The Potential of Green Charcoal

| 3/5/2010 1:06:51 PM

Tags: green charcoal, renewable biomass, biochar, climate change,

About Green Charcoal

Founded in Brazil in 1986, Pro-Natura was one of the first Nongovernmental Organizations from the South to internationalize. After the Rio Summit in 1992, Pro-Natura International was born, with its headquarters in Paris. More than 400 high-level volunteers are mobilized in programs in the global South, bringing together the fight against poverty with biodiversity conservation and the mobilization against climate change.

Two billion people must face the problem of domestic energy needs that pushes them to deforestation, adding to the problems of drought and desertification. To fight this, Pro-Natura invented and developed the innovative technology of “green charcoal.” This technology proves to be very competitive in relation to wood charcoal, has a positive effect in terms of climate change, and, in recognition of this, received the first place prize for technological innovation from the Altran Foundation in 2002.

In Africa, Latin America and Asia — including India and China — wood is becoming harder to find and, in general, alternative energies are not available or affordable for households. Two billion people across the world therefore depend on wood-generating deforestation for their domestic energy needs (particularly in Africa, where it represents 89% of energy sources). This use of unsustainable wood is a major cause of deforestation, which poses a serious ecological risk. Deforestation accentuates drought, desertification and climate change. The exclusive use of wood as a domestic fuel presents numerous other major disadvantages:

• As deforestation progresses, the burden on women and children mounts: They must travel longer and longer distances to supply themselves with the wood and other forest products they need. This additional obligation diminishes the time they could dedicate to other tasks such as education, which are nonetheless indispensable. In the Sahel for example, women must, at times, travel 20 kilometers a day to find the wood necessary to cook their food.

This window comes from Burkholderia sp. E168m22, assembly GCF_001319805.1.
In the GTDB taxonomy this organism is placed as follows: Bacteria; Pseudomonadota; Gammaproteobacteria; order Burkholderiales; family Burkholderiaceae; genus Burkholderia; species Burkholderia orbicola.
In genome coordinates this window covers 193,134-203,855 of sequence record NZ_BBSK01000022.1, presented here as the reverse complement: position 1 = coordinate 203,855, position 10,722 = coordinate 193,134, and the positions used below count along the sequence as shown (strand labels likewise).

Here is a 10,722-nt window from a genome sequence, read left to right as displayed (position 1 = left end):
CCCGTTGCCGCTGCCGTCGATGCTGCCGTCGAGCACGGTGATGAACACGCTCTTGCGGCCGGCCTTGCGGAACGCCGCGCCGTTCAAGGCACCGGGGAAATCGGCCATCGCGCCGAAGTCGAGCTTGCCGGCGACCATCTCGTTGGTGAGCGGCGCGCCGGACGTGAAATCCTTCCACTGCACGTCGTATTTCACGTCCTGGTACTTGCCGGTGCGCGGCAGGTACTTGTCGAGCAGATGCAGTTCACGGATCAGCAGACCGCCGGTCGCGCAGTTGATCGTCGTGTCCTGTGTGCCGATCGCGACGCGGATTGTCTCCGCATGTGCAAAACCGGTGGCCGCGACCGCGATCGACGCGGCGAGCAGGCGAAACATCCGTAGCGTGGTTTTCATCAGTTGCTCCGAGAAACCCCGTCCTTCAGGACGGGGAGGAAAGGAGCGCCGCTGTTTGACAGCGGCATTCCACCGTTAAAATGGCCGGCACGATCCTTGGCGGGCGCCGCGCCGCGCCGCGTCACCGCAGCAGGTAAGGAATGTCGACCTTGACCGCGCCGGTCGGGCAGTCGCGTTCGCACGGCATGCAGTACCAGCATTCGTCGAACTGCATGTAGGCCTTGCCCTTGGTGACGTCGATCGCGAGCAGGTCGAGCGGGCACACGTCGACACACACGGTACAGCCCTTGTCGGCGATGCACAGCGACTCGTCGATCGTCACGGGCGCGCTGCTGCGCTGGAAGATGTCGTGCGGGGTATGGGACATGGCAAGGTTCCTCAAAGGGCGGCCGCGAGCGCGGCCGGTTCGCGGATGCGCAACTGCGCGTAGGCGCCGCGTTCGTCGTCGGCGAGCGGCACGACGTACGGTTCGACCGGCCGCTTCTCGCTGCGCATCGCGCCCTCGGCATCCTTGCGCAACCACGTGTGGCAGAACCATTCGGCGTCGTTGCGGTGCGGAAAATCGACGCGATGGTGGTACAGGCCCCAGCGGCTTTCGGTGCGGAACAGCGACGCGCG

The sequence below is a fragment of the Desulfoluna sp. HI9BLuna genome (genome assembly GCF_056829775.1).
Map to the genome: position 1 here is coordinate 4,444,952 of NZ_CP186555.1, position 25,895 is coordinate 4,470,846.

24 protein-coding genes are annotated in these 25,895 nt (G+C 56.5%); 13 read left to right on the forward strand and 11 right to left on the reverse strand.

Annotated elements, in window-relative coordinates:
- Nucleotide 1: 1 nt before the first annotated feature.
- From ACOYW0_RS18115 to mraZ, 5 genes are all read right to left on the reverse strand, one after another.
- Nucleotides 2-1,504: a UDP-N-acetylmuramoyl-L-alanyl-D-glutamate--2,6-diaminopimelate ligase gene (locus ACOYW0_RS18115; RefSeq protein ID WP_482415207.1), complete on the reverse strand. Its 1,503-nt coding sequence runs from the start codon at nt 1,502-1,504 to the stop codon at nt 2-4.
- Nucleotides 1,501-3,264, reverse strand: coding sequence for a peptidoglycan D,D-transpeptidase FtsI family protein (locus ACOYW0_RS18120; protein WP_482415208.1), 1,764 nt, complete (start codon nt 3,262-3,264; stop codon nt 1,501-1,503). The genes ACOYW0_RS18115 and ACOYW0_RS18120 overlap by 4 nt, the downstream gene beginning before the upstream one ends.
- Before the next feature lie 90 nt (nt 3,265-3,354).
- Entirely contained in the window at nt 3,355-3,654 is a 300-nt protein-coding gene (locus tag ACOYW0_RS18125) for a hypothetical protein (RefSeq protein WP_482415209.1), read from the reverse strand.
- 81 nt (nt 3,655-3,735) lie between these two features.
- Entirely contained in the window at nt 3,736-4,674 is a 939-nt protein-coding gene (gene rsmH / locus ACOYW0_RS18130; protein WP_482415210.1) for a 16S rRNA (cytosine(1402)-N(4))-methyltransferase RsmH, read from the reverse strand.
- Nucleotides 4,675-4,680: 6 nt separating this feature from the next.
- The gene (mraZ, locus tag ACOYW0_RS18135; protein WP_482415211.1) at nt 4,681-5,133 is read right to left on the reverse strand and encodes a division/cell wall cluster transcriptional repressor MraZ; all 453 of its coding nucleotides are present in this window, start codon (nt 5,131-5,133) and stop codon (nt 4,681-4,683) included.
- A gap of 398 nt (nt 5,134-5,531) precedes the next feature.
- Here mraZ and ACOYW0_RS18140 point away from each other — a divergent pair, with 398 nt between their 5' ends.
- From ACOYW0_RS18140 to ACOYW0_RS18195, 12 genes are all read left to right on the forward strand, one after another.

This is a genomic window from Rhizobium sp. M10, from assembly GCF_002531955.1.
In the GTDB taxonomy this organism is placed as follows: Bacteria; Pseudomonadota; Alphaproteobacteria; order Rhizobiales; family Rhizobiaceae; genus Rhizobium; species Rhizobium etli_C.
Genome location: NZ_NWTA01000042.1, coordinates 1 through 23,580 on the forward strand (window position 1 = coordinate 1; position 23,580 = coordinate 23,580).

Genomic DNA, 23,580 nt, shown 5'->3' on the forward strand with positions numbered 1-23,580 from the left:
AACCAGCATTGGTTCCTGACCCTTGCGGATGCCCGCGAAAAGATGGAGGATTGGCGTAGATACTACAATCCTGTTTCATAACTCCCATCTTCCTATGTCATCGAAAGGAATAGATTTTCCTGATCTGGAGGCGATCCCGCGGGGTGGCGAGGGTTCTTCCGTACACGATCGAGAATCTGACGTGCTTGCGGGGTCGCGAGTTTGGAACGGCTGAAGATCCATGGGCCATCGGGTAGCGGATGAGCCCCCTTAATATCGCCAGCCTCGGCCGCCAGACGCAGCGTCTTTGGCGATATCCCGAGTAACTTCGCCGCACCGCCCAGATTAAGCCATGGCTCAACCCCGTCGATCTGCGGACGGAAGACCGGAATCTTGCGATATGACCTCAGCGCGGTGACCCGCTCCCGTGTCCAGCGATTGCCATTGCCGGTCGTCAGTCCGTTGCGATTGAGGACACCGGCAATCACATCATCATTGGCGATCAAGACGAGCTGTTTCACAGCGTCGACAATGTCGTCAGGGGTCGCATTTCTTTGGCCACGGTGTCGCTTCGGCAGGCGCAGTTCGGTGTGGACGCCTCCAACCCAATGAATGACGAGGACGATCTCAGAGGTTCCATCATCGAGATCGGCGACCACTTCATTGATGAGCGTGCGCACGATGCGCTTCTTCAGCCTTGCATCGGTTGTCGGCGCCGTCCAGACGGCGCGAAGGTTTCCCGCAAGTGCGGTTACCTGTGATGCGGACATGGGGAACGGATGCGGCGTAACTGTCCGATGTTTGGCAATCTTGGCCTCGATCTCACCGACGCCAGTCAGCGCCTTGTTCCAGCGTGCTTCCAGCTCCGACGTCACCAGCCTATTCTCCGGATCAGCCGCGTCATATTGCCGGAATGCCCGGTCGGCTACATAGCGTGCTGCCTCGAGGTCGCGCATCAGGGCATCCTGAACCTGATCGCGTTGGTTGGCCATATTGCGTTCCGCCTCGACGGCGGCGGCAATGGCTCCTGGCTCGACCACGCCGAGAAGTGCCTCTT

• With less fuel available, the quantity and quality of food diminish.

• Supplying the necessary fuel energy demands an increasingly large proportion of revenues.

12/27/2012 2:40:10 PM

You can make an experiment-size amount of biochar pretty simply. Get an empty quart paint can from the hardware store. Punch a couple holes in the lid. Jam as much shredded paper as you can into the can, and fasten on the lid. Put the filled can into a fire (I use our wood stove, with a window in the door). Let it cook. After the can heats up, you'll see flames from the wood gas shooting out the holes. When the flames stop, I leave it in the fire a while longer to be sure all the paper is cooked. When I'm tired of waiting, I (use tongs) take the can out and put it into a dish of water, holes down. This keeps air from getting in to the still-hot charcoal. After it's cooled down, remove the lid. Viola! Biochar! I mush it up with a stick and add some water to make a slurry that I can spread over the garden or mix into potting soil for our seeds. I plan to write a full article about this someday, but that's the gist.

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